The reports follow a common template where the major difference is simply the hashtag. So one way to create these reports is to use the previous one, edit to find/replace the old hashtag with the new one, and save a new file.
That works…but what if we could define the hashtag once, then reuse it programmatically anywhere in the document? Enter Rmarkdown parameters.
The example is small but important.
For this analysis I’m using the SAS Open Source library called SWAT (Scripting Wrapper for Analytics Transfer) to code in Python and execute SAS CAS Action Sets. SWAT acts as a bridge between the python language to CAS Action Sets. CAS Action Sets are synonymous to libraries in Python or packages in R. The one main difference and benefit is that the algorithms within these action sets have been highly parallelized to run on a CAS (Cloud Analytic Services) server. The CAS server is a distributed in-memory engine where I can do all my heavy lifting or computations. The code and Jupyter Notebook are available on GitHub.
Click through for the analysis.
After a small bit of research I discovered the concept of monkey patching (modifying a program to extend its local execution) the DataFrame object to include a transform function. This function is missing from PySpark but does exist as part of the Scala language already.
The following code can be used to achieve this, and can be stored in a generic wrapper functions notebook to separate it out from your main code. This can then be called to import the functions whenever you need them.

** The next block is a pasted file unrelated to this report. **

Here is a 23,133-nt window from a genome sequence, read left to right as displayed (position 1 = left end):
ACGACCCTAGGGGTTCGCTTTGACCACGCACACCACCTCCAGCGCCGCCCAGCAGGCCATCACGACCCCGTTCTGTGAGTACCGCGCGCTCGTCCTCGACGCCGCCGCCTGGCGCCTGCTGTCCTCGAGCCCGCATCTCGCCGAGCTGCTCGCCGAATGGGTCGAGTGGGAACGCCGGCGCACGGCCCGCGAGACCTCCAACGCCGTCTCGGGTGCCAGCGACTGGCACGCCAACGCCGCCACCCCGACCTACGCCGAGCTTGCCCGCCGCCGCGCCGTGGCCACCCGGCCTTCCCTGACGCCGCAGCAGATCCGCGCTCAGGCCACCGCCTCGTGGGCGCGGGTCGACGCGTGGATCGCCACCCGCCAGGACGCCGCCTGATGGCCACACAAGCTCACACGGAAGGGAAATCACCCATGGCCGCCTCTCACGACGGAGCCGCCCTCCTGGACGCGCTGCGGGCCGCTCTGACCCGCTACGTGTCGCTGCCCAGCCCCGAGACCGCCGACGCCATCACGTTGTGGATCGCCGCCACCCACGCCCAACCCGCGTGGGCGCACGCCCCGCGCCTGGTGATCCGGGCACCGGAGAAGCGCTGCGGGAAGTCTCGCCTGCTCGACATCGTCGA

Things which make Python more of a functional language are fine by me. Even though I’d rather use Scala.
H2O provides popular open source software for data science and machine learning on big data, including Apache SparkTM integration. It provides two open source python AutoML classes: h2o.automl.H2OAutoML and pysparkling.ml.H2OAutoML. Both APIs use the same underlying algorithm implementations, however, the latter follows the conventions of Apache Spark’s MLlib library and allows you to build machine learning pipelines that include MLlib transformers. We will focus on the latter API in this post.
H2OAutoML supports classification and regression. The ML models built and tuned by H2OAutoML include Random Forests, Gradient Boosting Machines, Deep Neural Nets, Generalized Linear Models, and Stacked Ensembles.
The post only has a few lines of code but there are a lot of working parts under the surface.
We can see that there are no libraries installed and scoped specifically to this notebook. Now I’m going to install a later version of SciPy, restart the python interpreter, and then run that same helper function we ran previously to list any libraries installed and scoped specifically to this notebook session. When using the list() function PyPI libraries scoped to this notebook session are displayed as <library_name>-<version_number>-<repo>, and (empty) indicates that the corresponding part has no specification. This also works with wheel and egg install artifacts, but for the sake of this example we’ll just be installing the single package directly.
This does seem easier than dropping to a shell and installing with Pip, especially if you need different versions of libraries.
We leverage the power of HDP 3.0 from efficient storage (erasure coding), GPU pooling to containerized TensorFlow and Zeppelin to enable this use case. We will the save the details for a different blog (please see the video)- to summarize, as we trained the car on a track, we collected about 30K images with corresponding steering angle data. The training data was stored in a HDP 3.0 cluster and the TensorFlow model was trained using 6 GPU cards and then the model was deployed back on the car. The deep learning use case highlights the combined power of HDP 3.0.
Click through for more additions and demos.